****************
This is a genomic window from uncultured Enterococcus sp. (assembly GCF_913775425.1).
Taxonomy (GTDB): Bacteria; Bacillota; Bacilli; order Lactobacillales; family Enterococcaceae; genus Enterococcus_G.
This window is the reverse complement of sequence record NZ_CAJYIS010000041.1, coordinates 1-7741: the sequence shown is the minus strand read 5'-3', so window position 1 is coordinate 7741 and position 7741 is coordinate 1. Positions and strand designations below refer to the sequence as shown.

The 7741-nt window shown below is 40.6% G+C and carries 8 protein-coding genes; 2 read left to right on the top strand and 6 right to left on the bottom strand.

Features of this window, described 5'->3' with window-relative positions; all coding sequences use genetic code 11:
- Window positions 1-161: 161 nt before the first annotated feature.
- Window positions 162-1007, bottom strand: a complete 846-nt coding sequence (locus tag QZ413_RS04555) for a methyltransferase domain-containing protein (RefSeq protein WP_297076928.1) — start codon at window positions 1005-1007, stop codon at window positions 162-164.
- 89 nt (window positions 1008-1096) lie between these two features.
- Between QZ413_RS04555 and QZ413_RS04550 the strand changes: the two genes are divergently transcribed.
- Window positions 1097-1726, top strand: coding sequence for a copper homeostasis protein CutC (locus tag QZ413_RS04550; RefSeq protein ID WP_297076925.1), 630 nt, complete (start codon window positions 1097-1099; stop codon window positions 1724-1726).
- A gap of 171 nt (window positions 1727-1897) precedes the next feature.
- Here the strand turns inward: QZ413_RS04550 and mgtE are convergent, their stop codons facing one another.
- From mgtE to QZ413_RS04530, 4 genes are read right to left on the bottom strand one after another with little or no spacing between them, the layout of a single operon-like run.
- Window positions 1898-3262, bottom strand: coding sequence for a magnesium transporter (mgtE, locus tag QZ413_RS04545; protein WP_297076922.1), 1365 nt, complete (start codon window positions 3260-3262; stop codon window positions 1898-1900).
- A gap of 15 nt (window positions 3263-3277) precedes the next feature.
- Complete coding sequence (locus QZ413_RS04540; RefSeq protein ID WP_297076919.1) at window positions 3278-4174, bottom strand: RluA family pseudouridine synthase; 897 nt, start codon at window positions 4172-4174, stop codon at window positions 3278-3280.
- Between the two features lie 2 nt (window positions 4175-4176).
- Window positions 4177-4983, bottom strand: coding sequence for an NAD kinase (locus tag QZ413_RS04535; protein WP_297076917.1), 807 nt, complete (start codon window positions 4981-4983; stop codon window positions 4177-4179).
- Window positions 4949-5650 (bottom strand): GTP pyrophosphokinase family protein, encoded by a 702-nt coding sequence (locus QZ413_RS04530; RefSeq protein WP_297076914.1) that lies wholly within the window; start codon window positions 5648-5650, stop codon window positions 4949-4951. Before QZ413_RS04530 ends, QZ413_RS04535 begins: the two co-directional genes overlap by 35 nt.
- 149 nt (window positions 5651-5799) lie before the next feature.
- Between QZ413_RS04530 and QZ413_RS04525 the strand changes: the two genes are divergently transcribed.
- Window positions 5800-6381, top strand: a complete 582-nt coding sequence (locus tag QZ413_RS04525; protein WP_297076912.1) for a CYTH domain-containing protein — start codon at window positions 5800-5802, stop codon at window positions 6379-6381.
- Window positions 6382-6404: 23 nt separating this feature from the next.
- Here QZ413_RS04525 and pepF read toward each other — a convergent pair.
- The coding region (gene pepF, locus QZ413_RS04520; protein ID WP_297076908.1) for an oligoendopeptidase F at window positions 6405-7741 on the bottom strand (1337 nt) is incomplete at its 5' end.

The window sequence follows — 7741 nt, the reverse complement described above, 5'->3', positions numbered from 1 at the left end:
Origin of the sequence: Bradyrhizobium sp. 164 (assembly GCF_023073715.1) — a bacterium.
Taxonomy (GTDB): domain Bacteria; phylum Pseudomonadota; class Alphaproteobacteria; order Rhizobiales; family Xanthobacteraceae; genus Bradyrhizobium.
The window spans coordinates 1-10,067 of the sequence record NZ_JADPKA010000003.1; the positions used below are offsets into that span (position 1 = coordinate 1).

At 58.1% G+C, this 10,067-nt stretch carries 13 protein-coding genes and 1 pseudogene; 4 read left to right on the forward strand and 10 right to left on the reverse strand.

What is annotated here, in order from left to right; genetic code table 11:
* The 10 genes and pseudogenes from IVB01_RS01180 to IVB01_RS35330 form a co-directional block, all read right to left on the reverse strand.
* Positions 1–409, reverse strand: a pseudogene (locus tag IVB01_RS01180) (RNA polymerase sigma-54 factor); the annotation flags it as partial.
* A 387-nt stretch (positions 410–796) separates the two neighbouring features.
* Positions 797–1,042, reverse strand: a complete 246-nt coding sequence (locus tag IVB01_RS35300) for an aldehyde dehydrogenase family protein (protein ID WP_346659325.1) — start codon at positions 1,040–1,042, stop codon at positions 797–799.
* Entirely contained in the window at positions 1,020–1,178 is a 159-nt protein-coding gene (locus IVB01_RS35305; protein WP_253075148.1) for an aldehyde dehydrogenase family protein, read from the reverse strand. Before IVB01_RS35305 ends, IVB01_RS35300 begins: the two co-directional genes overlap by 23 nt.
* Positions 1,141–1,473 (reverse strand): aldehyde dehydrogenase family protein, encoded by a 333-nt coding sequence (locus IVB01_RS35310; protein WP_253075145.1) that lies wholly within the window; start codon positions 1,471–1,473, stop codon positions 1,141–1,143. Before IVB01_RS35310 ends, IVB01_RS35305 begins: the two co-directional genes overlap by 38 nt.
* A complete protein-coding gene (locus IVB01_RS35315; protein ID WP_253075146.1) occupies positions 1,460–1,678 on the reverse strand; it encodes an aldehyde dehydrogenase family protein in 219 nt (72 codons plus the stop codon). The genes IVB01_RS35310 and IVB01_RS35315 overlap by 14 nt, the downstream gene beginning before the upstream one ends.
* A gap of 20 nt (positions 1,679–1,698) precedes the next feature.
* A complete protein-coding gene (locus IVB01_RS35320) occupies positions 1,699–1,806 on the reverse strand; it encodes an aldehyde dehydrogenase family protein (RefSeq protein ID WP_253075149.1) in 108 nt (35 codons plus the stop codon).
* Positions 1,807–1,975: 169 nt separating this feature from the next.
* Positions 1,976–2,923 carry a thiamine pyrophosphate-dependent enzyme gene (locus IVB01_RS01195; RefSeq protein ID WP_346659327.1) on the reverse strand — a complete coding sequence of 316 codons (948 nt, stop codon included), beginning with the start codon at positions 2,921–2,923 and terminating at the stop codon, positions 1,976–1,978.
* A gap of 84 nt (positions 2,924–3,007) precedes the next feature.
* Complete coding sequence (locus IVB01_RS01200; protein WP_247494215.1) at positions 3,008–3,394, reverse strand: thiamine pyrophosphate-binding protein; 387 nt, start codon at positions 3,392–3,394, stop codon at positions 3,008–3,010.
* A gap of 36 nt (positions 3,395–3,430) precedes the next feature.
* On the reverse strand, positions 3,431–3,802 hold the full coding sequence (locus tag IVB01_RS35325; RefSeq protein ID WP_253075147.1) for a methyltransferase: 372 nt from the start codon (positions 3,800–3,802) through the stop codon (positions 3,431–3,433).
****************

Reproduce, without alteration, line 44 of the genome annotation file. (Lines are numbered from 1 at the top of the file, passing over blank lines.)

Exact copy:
* Complete coding sequence (locus IVB01_RS01200; protein WP_247494215.1) at positions 3,008–3,394, reverse strand: thiamine pyrophosphate-binding protein; 387 nt, start codon at positions 3,392–3,394, stop codon at positions 3,008–3,010.